Review Lidl Plasma Cutter

  1. Turbo Member

    Messages:
    3,458
    Location:
    Fermanagh, Northern Ireland
    I started a new thread for opinions on this unit, please feel free to add your own reviews & thoughts to this. :thumbup:

    I'll start off with an unboxing post.

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    Front connections, torch screw on for air & power, 2-pin torch switch, earth dinse.

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    Push in air connector on rear mounted regulator for supplied 8mm plastic hose. It was leaking at the euro air fitting on the hose. :rolleyes: I unscrewed the fitting at the reg to reveal a 1/4" bsp thread & screwed a euro air fitting straight into it.

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    It has a good carrying handle that folds down.

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    A PT-31 torch, there is a ball & socket where the lead goes in that gives a bit of movement. It is 2.5m long.

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    3 sets of copper bits come with it but only one set of ceramics! :vsad:

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    The earth lead is 2m long, really thin, only 11 gauge cable which is roughly 4mm2, barely enough for 40a current. It is also plastic covered & not too flexible. The earth clamp is flimsy but has a strong spring.

    I'm going to replace the earth lead with some nice flexible rubber welding cable & fit a good earth clamp.

    The 240v lead is 2m long rubber flex but only 1.5mm2 so I don't understand why it has a 16a plug. :dontknow: The cable clamp on the plug was loose so I tightened it but one for everyone to check.

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    These are my first cuts, the 6mm strip was first & I struggled as I didn't know what I was doing. The other 3 bits are 12mm plate which it cut no problem despite my best efforts. When I improve I hope it will cut more cleanly.
     
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  2. earthman Member

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    1,226
    Thanks for starting a review of this machine, I'd certainly like to get one if I ever see one in my local store.

    That lead certainly seems weedy, can you feel any warmth when cutting on max thickness?
     
  3. daleyd

    daleyd Member

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    Location:
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    Is the earth on a plasma the same as a welder in terms of current carrying, ie does it not need to be as chunky? I genuinely don’t know but just wondering if there was a reason why they deemed it ok to fit a smaller one.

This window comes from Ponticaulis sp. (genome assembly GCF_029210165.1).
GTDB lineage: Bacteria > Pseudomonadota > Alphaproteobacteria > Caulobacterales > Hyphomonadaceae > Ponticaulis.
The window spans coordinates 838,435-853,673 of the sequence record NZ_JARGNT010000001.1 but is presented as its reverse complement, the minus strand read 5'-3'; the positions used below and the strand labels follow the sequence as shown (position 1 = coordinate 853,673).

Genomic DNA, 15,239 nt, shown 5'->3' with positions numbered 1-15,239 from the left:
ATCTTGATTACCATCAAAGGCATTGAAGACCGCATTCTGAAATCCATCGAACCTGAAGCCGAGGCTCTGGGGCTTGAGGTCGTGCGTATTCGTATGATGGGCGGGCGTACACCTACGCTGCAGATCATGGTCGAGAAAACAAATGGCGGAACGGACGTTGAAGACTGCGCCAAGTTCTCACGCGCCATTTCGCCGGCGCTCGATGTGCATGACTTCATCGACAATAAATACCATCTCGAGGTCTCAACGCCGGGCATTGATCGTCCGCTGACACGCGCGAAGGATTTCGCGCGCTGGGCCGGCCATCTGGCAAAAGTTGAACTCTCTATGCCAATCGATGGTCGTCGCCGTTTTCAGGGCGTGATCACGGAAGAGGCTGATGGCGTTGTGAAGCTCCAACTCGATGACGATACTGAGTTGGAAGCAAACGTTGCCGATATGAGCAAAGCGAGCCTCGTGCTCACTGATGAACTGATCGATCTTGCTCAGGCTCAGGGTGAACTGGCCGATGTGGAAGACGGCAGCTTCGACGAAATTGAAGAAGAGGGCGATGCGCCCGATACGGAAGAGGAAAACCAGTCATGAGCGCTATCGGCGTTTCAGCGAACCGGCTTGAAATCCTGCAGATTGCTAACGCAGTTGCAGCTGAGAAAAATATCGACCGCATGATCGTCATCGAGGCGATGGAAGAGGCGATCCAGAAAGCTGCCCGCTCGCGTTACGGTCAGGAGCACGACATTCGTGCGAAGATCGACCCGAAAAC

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  4. RonA

    RonA specialist in repairing sealed for life equipment

    Messages:
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    Location:
    Stockton on Tees, UK
    As a matter of interest where did you purchase the plasma cutter, haven’t seen it in any English Lidl’s.
    RonA
     
  5. hotponyshoes Member

    Messages:
    1,809
    Location:
    Somerset. Uk
    a5153a79-997a-4aeb-9d0c-a23400b440a0_1000x562.jpg The earth leads on a hypertherm are no thicker than that. Maybe even smaller!
    No dinse fitting on them, just a skin top on the front panel.
    As far as I know they only need to carry enough to keep the arc going. The actuall current is going into the plasma jet itself to do the cutting.

    A cebora I had would light up in free air though but I think that had hf start.

    I suppose a thicker cable will be better against mechanical damage but if doing thin sheet the lighter weight of cable/clamp may work better

    Edit: I think plasma is dcen, so the earth lead is actually the live and the torch is negative
     
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  6. mrsbruce

    mrsbruce Forum Supporter

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    Location:
    Livingston, Scotland
    Haven’t seen it in the Scottish shops either.
     
  7. gaz1

    gaz1 Forum Supporter

    Messages:
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    Location:
    westyorkshire
    its ireland at moment soon to be released in the uk lidl

    speed is the reference with a plasma cutter go to fast on thicker gear it sprays the air all over place
    on thin stuff 3mm you can go faster

    its just a learning curve

    i prefer to pull not push



    3 mins on this one

     
    Last edited: Feb 16, 2019
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  8. Turbo Member

    Messages:
    3,458
    Location:
    Fermanagh, Northern Ireland
    I saw a review on youtube of a cut 50 & he said the earth lead melted after a few cuts! He swapped it for some welder cable & his cuts improved. :thumbup: